Lol nothing matters: everything good is on the internet, but you don't need it all.
When I started at The FADER as an intern in 2010, there had recently been a dispute about how often the magazine should use its Twitter account. The internet wasn't yet a priority. When people left work on nights and weekends, the site effectively shut down. There was no such thing as a SoundCloud embed. Vevo was less relevant than Zshare. Remember Zshare? But before long, what had been a really good MP3 blog that sometimes ran magazine stories quickly began evolving, branching into documentary video, podcasting, and weird essays. It was a strange time but full of possibility, for the company and definitely for me. I came to The FADER with no writing or reporting experience; I just loved rap and was willing to drag myself through the mud. I'm so thankful that my teammates respected this and taught me how to make great stories.
Somewhere along the line, I left to work for BuzzFeed, a relentlessly innovative media company. I earned my place in that room of smart journalists because I'm a good sponge, absorbing facts and feelings quickly. And all around, there was so much to soak up: people were exposing flaws in our justice system, explaining diseases, itemizing complicated identities in weirdly accurate lists. Is it bad to say I found all that overstimulation unpleasant?
I've long become used to broadcasting my life--I tweet my thoughts and Instagram my proud moments and Facebook my articles--but sitting so physically close to the heart of the web, digesting a constant stream of good and bad news, I felt like my head was going to explode. I missed letting my friends catch me up on what I'd missed. I'm a hard worker and a busybody, but sometimes you have to stop freaking out and do what feels right. Returning to The FADER as editor-in-chief, it's my responsibility to shine a light on important stuff that's maybe not on everyone's radar and to present everything in a way that people will actually want to read. There are other people who do this kind of work too, but at The FADER we connect dots other people wouldn't, and it's fun.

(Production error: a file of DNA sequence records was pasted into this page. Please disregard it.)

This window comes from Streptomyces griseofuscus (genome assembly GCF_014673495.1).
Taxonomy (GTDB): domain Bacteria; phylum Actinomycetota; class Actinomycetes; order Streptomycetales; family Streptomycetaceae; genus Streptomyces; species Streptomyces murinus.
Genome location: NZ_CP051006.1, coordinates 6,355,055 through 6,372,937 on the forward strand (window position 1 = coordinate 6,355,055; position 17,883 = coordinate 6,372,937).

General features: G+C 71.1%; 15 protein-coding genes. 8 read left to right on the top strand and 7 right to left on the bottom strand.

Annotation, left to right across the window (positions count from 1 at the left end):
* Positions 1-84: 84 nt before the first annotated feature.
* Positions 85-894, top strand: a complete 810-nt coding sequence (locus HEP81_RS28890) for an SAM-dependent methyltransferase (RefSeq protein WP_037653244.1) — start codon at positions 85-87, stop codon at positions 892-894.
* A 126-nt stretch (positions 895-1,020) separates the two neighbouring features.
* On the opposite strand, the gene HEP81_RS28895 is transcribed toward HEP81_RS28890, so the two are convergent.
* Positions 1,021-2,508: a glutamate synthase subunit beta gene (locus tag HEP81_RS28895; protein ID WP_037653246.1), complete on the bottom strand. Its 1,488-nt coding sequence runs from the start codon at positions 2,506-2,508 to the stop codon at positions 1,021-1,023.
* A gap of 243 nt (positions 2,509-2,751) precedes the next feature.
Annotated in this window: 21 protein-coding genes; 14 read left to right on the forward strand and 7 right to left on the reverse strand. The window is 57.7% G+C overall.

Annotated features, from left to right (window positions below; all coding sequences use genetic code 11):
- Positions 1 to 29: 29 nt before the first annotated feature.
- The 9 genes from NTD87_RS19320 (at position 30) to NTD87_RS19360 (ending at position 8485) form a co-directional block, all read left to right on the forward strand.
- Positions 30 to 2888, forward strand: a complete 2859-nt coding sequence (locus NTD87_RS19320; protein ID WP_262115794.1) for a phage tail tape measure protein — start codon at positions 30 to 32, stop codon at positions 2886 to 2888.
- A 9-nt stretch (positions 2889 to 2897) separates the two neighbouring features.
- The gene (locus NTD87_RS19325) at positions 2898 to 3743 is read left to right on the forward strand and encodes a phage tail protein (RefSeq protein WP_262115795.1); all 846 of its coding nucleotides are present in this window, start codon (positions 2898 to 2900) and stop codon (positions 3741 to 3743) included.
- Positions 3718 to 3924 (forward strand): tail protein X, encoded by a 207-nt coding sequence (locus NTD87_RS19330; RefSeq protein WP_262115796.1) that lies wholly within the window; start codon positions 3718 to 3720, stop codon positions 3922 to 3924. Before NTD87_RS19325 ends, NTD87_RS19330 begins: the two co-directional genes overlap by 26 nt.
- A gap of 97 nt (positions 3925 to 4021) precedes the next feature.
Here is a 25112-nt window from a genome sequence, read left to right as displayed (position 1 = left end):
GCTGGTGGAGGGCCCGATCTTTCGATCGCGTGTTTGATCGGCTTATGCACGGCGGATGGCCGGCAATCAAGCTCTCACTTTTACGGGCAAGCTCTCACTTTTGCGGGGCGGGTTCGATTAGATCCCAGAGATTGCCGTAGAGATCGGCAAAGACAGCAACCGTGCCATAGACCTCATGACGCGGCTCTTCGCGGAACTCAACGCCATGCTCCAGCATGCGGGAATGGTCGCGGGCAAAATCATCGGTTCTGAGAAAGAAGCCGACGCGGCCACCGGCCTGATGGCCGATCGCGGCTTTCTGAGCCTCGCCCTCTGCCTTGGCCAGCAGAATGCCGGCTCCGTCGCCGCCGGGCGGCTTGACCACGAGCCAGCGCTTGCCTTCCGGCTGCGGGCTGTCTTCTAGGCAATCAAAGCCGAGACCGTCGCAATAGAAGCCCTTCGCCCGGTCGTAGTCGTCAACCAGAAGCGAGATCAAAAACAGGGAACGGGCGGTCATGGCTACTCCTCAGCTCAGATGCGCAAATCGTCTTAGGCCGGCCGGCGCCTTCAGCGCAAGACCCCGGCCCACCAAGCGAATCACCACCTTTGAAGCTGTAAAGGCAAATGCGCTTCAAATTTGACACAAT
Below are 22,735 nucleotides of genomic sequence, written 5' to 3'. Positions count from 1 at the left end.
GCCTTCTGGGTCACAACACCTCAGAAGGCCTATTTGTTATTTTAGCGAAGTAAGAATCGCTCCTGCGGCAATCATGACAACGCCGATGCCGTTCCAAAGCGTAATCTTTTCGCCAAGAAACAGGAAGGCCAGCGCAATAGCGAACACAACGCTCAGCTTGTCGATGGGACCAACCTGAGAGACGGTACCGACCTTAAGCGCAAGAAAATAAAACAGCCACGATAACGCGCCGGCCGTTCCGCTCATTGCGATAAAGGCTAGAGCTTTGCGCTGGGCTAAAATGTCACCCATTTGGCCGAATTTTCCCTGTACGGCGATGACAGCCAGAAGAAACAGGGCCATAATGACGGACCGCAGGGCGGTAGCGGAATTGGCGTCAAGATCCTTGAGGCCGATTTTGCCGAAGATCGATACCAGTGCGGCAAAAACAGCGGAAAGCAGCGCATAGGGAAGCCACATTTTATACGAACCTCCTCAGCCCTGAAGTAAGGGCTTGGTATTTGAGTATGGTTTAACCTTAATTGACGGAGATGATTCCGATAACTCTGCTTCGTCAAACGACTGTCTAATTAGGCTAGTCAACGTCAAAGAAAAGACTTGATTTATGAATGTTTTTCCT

Tyler, the Creator shouted out The FADER on one of his first-ever singles. Shortly after releasing it, he stopped by our New York office, and for some reason (everyone was at lunch?) I was pulled in for a meeting with him. I think it was one of his first trips to New York; he had a camera dangling around his neck. At 19, he was already aggressively colonizing Tumblr with his photos, beats, and nightmares. Record labels found the universe he'd built and looked on with desperation and awe. Eventually, he signed on with major label distributors and got independently rich off touring and tube socks. Now, he's 23, and the person he's been online is maybe not the person he wants to be forever. In real life, he's learning how to balance his desire for control with other people's needs.
The members of Migos are even younger, adopting and discarding flows at Snapchat speed. When I think about how fast shit changes and want to relax, I listen to them yell. With that talent and their label's Google money and social media data, Migos are doing something that once seemed impossible: launching Atlanta mixtape tracks on global pop charts. But they still have, like, two million fewer followers on Vine than the latest teen sensation. I wonder if they are interested in how their songs are pushed out, or how they stack up to other trending topics. Maybe knowing would bum them out. It seems like they're happiest together, in the studio, away from all the other noise.
I get that. Please RT.
FADER staffers and one lurker at the FORT 2014
Naomi Zeichner Editor-in-chief
|Printer friendly Cite/link Email Feedback|
|Title Annotation:||FROM THE EDITOR|
|Date:||Dec 1, 2014|
|Previous Article:||How to shoot a photographer and get away with it: behind the scenes with tyler, the creator.|
|Next Article:||The most beautiful fall: writer scott mcclanahan remembers west virginia's oddest country star.|